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Page 1 of 1Total of 1 messages
Posted by:Mar 24th 2005, 11:25:30 am
Richard PNassau's obviously rather concerned about unsightly businesses trashing the lovelier aspects of their main thoroughfare, so why can't Harbour Island be bothered to stop the commercial trucking operation currently wrecking the southern staff of Dunmore Street? Is any one listening?

March 24, 2005 – 08:16
Redevelopment To Make Bay Street More Consumer Friendly
According to Ms. Brennon, a restaurant manager on Bay Street, tourists are afraid to enter East Bay Street because it appears to be unsafe.

An official of The Nassau Tourism and Development Board has said that redevelopment plans for Bay Street might involve tweaking the layout of Arawak Cay, removing unsightly shipping companies and creating a living waterfront that capitalizes on attractive harbour front views.

Prime Minister Perry Christie said sometime ago that the whole point of redesigning Bay Street is to make it one of the most attractive harbour cities in the world.

Charles Klonaris, chairman of the Board said that EDAW, a US-based architectural design consultancy company, submitted a plan for Bay Street that is quite an impressive one.

“Elizabeth Avenue all the way close to Potter´s Cay, once those properties are eased up from the containers there are a thousand things you can do in terms of the beautiful waterfront properties, from condos, marinas, to even retailing establishments,’ he said.

“We are not a consumer friendly city right now and we want to change all of that. Once we have changed all that then we will become a city that really is enjoyable to come down and shop.’

It´s a transformation many merchants along Bay Street are looking forward to.

Ruth Thompson, manager of Petal Pushers flower shop, believes that EDAW´s recommendation that the shipping facilities along Bay Street be removed from the downtown area is a good idea.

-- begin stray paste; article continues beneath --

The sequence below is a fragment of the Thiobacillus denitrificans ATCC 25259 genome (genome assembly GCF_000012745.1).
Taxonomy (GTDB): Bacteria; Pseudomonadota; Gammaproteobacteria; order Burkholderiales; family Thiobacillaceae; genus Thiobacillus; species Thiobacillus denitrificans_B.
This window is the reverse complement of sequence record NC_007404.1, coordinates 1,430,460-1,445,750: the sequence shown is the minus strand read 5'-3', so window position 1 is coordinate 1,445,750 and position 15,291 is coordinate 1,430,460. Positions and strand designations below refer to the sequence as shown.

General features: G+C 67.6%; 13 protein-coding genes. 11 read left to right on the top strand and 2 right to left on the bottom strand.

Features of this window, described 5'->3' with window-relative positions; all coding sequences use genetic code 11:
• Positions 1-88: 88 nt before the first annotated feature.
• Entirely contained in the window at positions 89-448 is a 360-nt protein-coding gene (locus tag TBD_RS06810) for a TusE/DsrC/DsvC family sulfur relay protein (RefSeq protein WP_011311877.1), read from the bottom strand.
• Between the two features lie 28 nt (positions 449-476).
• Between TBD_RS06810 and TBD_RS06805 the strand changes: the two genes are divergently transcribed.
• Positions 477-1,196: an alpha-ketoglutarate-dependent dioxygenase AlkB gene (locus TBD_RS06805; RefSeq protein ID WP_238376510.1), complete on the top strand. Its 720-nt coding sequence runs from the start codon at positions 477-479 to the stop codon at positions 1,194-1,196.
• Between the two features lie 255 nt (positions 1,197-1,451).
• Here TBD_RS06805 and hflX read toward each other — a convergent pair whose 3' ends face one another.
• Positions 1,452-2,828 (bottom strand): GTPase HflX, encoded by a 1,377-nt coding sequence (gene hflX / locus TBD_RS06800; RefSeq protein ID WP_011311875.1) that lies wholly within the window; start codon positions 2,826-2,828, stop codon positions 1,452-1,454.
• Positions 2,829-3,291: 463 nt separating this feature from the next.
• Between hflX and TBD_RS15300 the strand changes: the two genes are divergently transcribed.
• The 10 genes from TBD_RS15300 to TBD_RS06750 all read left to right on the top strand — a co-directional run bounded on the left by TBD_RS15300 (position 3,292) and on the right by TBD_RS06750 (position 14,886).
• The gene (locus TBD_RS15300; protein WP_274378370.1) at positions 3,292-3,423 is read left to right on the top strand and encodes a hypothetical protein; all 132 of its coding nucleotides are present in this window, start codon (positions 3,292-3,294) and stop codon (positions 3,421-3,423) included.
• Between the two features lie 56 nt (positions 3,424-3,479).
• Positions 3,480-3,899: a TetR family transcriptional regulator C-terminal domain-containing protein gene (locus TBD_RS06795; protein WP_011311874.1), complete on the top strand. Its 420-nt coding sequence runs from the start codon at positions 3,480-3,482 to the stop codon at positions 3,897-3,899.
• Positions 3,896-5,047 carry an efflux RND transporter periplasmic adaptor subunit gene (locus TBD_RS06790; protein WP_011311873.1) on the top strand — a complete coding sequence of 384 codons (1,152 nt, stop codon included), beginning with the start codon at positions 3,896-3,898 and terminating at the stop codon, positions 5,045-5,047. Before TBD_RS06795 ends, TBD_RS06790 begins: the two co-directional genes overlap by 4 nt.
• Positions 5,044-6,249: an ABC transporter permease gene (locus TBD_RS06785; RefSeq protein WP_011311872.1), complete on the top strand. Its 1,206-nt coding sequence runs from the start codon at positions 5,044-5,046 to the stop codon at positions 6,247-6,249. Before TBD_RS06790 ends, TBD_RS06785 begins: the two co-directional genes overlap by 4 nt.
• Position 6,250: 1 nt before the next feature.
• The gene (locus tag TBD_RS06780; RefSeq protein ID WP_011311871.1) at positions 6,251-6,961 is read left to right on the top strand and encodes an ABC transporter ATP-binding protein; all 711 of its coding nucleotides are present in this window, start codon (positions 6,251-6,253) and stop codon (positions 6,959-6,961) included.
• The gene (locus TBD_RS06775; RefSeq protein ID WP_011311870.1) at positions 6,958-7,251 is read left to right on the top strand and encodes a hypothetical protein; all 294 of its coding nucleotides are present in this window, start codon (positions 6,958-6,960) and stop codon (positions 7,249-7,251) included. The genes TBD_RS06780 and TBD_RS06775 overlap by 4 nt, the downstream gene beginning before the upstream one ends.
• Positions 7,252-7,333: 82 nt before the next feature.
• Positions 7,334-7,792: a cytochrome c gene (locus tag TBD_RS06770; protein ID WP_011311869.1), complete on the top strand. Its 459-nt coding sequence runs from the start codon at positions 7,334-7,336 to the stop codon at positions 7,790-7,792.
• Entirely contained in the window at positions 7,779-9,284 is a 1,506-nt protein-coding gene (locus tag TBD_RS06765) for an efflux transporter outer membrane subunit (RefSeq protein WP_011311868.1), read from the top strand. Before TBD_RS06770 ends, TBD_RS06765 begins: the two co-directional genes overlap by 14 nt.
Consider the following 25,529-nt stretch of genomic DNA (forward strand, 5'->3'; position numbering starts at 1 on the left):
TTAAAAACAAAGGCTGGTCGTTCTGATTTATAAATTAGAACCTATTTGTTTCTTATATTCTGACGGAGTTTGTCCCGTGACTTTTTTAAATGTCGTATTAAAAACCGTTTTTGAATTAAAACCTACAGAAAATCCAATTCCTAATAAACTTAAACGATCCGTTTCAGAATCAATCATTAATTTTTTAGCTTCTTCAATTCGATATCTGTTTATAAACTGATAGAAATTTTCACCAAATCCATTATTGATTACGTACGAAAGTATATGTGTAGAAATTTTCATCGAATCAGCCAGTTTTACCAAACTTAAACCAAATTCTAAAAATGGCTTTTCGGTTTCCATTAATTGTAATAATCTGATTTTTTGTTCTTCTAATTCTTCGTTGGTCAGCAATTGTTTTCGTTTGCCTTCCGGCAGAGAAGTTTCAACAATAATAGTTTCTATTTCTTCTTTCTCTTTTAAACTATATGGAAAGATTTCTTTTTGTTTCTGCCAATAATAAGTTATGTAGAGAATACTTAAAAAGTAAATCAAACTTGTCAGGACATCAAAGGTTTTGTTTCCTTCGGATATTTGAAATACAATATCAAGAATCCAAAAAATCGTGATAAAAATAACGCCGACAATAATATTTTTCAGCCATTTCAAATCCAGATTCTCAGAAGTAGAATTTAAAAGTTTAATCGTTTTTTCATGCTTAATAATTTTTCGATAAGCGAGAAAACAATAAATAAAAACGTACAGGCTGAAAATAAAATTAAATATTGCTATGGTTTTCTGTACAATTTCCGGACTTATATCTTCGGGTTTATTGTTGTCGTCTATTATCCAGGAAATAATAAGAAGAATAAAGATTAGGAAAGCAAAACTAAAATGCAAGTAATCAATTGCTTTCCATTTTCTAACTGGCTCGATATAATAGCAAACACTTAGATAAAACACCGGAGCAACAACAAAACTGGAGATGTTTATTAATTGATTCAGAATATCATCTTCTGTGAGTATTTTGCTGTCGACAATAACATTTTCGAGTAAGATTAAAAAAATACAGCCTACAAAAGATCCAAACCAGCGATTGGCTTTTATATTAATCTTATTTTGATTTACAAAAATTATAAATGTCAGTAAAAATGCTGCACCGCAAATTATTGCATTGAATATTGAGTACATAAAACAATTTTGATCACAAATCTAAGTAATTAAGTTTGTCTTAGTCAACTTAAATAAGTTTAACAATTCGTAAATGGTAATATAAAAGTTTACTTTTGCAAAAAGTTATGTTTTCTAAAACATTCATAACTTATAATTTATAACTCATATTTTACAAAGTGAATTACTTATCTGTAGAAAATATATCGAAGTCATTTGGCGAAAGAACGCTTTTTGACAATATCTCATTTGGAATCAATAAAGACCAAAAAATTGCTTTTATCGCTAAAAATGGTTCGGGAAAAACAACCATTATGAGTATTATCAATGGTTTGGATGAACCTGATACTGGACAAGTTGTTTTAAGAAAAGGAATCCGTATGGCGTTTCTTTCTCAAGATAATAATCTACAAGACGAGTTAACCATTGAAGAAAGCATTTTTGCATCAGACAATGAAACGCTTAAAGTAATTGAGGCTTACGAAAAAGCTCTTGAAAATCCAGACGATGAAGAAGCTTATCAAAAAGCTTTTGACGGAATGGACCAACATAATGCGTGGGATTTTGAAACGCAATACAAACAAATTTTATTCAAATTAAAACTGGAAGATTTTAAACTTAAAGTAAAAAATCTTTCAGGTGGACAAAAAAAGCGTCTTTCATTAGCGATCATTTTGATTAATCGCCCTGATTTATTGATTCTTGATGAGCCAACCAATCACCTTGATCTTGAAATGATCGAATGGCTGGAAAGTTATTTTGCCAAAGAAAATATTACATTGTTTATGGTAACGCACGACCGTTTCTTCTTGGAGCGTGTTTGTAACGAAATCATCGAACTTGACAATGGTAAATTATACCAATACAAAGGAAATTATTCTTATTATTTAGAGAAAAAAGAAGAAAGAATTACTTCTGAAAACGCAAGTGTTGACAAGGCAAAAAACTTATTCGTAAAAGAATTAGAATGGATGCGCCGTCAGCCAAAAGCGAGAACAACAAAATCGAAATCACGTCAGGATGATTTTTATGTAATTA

Ms. Thompson said that redevelopment plans would breathe new life into the main strip.

“I heard that the government plans to move the shipping ports and I think that not only for East Bay Street, but rather for the entire downtown region,’ she said. “It would bring people into town, not only in the day, but it would revitalize the whole downtown area at night.’

She also supports the creation of a promenade to encourage more people to come downtown for an enjoyable experience.

However, Latoya Brennon, manager of Tropical Bar and Grille, located opposite Pioneer Shipping Company, said a great portion of the establishment´s business comes from the shipping company. She said that business for them is fine, but it can be better.

According to Ms. Brennon, tourists are afraid to enter East Bay Street because it appears to be unsafe.

There is a need for something to be done that would enhance the beauty of that area, she added.

The need to improve East Bay Street in particular is something merchants in that area have been calling for, for a long time.

Rose Carey, who manages the Hole in The Wall Clothing Store, just two doors down from Tropical Bar and Grille, said business is performing poorly.

“Some time I don´t even make my wages because it is so slow,’ she said.

“[It] may be because they are renovating the building next door, but they did not renovate my building, so maybe people may think my building is closed because they hardly come here any more.’

Perez Clarke, The Bahama Journal

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